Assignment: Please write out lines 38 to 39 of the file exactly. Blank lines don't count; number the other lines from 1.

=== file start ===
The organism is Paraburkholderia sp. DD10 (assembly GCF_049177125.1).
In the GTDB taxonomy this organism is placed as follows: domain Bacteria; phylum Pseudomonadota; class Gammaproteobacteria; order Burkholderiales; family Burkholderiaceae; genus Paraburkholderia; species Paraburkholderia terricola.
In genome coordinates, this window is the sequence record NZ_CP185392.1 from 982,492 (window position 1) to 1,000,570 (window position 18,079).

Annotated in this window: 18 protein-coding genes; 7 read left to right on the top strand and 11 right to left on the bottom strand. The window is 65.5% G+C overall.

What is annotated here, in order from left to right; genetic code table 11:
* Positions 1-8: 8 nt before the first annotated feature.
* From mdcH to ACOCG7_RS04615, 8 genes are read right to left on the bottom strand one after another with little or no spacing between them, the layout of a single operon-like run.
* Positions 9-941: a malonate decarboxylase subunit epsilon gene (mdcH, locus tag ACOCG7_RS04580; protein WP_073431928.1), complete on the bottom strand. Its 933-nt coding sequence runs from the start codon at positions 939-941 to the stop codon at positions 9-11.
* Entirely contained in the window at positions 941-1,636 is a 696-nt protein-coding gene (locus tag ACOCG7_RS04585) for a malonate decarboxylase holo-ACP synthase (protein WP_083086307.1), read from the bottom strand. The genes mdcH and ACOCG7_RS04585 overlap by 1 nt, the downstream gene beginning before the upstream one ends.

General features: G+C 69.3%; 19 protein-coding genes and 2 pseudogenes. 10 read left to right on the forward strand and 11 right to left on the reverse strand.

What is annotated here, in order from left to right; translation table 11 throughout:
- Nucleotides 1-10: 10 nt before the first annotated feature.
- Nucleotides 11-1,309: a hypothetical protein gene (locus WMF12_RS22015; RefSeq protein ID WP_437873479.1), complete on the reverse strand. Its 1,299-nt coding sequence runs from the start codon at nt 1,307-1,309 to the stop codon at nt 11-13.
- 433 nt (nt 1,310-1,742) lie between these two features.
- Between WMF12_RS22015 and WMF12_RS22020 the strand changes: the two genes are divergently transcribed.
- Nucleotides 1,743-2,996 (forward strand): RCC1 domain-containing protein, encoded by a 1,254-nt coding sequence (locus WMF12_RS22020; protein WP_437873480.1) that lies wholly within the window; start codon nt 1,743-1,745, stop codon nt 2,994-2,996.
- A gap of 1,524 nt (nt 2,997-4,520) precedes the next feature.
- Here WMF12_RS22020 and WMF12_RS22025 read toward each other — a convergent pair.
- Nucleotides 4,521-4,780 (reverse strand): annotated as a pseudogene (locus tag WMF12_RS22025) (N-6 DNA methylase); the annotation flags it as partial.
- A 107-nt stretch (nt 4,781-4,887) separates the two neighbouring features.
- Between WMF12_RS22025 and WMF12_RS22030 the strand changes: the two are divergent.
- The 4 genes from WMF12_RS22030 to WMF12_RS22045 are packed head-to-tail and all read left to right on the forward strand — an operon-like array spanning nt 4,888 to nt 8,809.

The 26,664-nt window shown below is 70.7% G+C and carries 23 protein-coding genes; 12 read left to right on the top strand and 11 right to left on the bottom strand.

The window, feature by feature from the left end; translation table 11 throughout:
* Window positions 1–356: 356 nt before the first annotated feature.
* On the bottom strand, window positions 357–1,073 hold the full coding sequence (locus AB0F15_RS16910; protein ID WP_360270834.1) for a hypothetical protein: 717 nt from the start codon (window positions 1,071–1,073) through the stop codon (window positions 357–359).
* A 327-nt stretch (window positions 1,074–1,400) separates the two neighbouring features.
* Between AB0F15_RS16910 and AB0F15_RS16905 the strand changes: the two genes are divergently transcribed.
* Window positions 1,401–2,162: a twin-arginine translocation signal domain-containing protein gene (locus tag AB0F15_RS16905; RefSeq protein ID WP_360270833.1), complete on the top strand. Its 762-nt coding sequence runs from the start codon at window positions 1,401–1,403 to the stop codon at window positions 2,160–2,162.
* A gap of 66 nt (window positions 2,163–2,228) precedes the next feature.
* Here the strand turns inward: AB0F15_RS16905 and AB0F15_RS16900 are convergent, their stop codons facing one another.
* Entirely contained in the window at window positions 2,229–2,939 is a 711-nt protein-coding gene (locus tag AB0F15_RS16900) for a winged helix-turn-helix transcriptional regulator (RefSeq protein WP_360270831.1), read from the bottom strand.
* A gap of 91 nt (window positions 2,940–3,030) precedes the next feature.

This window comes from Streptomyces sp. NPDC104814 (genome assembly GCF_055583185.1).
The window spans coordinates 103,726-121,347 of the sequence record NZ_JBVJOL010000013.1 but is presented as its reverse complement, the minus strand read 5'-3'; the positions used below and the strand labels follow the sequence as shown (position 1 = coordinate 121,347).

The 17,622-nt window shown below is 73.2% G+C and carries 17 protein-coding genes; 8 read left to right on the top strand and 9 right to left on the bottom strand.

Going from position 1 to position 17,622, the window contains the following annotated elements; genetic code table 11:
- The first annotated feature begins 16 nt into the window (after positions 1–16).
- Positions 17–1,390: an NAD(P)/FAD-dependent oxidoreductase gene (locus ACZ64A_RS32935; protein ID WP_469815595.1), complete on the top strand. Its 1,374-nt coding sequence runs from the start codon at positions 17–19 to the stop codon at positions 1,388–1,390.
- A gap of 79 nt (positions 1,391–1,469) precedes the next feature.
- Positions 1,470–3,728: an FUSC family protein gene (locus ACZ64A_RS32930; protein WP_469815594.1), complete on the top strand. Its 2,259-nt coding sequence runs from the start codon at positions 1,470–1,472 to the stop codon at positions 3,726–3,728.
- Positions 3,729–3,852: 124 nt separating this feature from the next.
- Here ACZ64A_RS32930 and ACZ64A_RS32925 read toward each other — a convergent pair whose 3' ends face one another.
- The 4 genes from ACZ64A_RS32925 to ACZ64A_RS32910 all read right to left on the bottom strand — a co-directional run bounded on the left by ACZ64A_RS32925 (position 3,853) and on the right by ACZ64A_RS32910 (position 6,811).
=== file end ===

- The first annotated feature begins 16 nt into the window (after positions 1–16).
- Positions 17–1,390: an NAD(P)/FAD-dependent oxidoreductase gene (locus ACZ64A_RS32935; protein ID WP_469815595.1), complete on the top strand. Its 1,374-nt coding sequence runs from the start codon at positions 17–19 to the stop codon at positions 1,388–1,390.